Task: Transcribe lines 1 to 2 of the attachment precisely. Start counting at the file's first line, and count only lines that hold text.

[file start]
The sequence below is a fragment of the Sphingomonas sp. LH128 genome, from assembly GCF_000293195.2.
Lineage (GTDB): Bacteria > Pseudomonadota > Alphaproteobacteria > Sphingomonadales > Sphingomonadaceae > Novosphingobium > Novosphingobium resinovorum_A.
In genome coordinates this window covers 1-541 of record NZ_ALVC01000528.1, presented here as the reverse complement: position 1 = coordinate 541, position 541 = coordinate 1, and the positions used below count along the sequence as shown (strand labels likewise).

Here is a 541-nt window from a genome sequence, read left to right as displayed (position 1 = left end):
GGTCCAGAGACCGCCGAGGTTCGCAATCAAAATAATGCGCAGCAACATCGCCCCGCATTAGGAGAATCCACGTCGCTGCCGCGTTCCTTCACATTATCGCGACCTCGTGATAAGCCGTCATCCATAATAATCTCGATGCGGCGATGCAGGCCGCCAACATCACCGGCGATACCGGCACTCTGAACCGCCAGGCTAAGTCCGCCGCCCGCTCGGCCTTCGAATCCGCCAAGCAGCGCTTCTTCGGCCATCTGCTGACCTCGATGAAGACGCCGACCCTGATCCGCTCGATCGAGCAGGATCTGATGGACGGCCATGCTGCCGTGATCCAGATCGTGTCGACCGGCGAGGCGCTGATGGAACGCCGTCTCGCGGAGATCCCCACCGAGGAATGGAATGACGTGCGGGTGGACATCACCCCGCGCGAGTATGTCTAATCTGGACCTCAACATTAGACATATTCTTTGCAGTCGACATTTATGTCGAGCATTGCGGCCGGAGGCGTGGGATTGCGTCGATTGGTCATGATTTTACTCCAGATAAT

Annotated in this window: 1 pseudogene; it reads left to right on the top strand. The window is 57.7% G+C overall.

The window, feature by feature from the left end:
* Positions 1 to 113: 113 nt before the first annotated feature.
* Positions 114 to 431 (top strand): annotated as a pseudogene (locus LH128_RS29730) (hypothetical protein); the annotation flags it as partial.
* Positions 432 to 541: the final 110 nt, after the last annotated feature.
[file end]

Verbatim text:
The sequence below is a fragment of the Sphingomonas sp. LH128 genome, from assembly GCF_000293195.2.
Lineage (GTDB): Bacteria > Pseudomonadota > Alphaproteobacteria > Sphingomonadales > Sphingomonadaceae > Novosphingobium > Novosphingobium resinovorum_A.